Dante Vs. the Simoniacal Popes (II)

I’m currently working through Dante’s Purgatorio, but a few weeks ago, while still in the Inferno, I forgot to write this up, so here it is, a followup to “Dante Vs. the Simoniacal Popes.”

In Canto XIX we meet various popes being punished for eternity in Hell for promoting the heresy of simony. Their punishment consists of being placed head down in what amounts to baptismal fonts, with only their legs up to their thighs being visible. Their soles are on fire, and their every joint writhes in agony.

I wouldn’t have caught this myself – my professors argued that this vivid punishment is a stark reversal of both baptism and the outpouring of the Holy Spirit at Pentecost. These popes have shockingly betrayed the sacraments of their own professed Faith. Accordingly, true to the contrapasso (“counter-penalty”) theme of punishment in Hell, their baptism is inverted and the symbol of the Holy Spirit, whose power they tried to buy, now torments them forever by burning the soles of their feet.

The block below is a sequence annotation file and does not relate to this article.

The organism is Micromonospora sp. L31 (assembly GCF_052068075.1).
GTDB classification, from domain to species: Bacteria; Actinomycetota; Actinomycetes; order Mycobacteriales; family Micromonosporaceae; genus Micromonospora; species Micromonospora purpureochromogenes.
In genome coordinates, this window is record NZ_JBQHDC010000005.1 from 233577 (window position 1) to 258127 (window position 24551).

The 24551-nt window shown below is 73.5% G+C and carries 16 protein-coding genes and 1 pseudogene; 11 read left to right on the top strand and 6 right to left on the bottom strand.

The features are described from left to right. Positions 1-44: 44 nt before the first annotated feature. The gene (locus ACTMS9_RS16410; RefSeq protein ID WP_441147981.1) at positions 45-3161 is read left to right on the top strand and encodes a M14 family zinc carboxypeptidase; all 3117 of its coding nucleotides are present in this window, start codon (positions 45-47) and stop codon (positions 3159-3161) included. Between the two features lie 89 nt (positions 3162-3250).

The translator of this version, Allen Mandelbaum, has a different take on the punishment: he likens it to that often meted out on hired killers, who were buried headfirst in a hole and suffocated. Given what the Medievals thought about simony and its spiritual consequences for both the simonist and his victims, a connection between simonists and hired killers isn’t too far off the mark.

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